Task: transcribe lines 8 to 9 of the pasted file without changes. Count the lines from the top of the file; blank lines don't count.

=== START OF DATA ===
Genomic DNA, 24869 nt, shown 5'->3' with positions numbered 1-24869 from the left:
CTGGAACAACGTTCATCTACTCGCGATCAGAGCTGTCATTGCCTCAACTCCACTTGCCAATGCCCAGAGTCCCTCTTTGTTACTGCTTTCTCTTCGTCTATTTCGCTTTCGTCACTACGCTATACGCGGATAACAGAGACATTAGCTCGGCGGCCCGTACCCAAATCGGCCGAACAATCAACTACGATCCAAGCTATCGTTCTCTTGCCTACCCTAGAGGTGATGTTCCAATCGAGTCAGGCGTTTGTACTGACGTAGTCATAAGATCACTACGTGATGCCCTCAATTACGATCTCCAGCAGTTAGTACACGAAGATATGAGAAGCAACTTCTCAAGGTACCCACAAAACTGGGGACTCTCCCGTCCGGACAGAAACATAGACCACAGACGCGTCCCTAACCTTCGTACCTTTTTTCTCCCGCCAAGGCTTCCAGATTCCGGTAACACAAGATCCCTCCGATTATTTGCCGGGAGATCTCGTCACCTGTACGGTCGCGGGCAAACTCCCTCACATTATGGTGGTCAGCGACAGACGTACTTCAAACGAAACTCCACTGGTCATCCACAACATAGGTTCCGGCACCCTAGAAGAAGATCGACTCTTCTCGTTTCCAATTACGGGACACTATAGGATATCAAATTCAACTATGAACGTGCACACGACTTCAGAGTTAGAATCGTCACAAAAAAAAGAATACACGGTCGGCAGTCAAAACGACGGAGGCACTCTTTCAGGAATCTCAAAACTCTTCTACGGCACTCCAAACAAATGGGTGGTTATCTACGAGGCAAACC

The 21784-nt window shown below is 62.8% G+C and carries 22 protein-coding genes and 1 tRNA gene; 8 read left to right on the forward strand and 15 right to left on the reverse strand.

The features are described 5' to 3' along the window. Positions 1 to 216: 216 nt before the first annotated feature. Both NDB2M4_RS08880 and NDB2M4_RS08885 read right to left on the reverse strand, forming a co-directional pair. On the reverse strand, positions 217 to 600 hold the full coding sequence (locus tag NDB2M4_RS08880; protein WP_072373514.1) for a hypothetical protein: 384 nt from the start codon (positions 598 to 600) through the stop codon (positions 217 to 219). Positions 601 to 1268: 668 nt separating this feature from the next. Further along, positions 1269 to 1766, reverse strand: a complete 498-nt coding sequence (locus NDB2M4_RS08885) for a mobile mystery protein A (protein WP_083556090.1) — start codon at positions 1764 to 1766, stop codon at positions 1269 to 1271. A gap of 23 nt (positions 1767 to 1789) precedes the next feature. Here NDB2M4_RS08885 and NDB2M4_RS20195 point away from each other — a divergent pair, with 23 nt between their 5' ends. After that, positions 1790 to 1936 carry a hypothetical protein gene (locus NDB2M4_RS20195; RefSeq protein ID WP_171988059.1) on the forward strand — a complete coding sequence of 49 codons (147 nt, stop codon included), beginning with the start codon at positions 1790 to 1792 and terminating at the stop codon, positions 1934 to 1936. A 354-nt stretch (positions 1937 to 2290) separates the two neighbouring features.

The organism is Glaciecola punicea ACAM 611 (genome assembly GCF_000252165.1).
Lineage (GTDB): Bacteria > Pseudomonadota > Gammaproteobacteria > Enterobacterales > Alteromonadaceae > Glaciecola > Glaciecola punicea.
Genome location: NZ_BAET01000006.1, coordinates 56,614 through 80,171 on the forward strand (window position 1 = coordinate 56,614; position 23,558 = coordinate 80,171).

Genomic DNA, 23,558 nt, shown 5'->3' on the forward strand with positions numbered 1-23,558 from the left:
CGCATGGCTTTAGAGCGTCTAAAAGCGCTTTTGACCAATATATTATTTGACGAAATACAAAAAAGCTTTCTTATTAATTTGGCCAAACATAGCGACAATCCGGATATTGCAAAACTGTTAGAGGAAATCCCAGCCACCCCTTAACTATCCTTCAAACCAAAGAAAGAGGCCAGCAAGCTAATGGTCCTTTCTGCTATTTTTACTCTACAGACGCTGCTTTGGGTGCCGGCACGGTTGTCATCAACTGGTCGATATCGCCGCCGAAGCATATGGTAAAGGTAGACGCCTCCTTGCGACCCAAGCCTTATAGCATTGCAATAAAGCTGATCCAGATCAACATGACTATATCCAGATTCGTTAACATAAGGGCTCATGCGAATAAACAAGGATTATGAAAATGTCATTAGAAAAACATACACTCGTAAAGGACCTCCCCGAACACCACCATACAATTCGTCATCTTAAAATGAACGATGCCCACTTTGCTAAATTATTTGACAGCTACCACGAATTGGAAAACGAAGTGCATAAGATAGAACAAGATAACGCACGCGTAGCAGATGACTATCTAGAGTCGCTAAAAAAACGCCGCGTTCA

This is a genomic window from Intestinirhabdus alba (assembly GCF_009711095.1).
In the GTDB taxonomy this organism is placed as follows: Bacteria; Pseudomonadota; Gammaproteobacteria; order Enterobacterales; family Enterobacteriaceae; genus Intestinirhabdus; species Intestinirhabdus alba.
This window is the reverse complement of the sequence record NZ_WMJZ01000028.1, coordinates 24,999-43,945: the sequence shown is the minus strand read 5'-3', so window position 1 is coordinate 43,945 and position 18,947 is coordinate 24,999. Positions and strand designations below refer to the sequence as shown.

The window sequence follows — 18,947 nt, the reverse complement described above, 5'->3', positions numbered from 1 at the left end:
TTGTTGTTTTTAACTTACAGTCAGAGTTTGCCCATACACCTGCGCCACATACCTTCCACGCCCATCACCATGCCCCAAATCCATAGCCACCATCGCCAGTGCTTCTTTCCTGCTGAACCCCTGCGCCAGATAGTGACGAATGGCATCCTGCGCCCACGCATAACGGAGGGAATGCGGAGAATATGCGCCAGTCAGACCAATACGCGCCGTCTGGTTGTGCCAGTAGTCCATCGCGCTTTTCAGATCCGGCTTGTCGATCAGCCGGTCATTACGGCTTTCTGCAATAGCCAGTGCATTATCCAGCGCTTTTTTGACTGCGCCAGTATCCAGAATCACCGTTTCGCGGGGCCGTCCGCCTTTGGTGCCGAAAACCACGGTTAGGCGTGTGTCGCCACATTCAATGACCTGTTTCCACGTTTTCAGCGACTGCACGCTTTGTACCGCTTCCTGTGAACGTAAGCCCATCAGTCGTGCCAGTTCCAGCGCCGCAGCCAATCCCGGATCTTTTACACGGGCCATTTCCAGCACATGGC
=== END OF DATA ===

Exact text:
Genomic DNA, 23,558 nt, shown 5'->3' on the forward strand with positions numbered 1-23,558 from the left:
CGCATGGCTTTAGAGCGTCTAAAAGCGCTTTTGACCAATATATTATTTGACGAAATACAAAAAAGCTTTCTTATTAATTTGGCCAAACATAGCGACAATCCGGATATTGCAAAACTGTTAGAGGAAATCCCAGCCACCCCTTAACTATCCTTCAAACCAAAGAAAGAGGCCAGCAAGCTAATGGTCCTTTCTGCTATTTTTACTCTACAGACGCTGCTTTGGGTGCCGGCACGGTTGTCATCAACTGGTCGATATCGCCGCCGAAGCATATGGTAAAGGTAGACGCCTCCTTGCGACCCAAGCCTTATAGCATTGCAATAAAGCTGATCCAGATCAACATGACTATATCCAGATTCGTTAACATAAGGGCTCATGCGAATAAACAAGGATTATGAAAATGTCATTAGAAAAACATACACTCGTAAAGGACCTCCCCGAACACCACCATACAATTCGTCATCTTAAAATGAACGATGCCCACTTTGCTAAATTATTTGACAGCTACCACGAATTGGAAAACGAAGTGCATAAGATAGAACAAGATAACGCACGCGTAGCAGATGACTATCTAGAGTCGCTAAAAAAACGCCGCGTTCA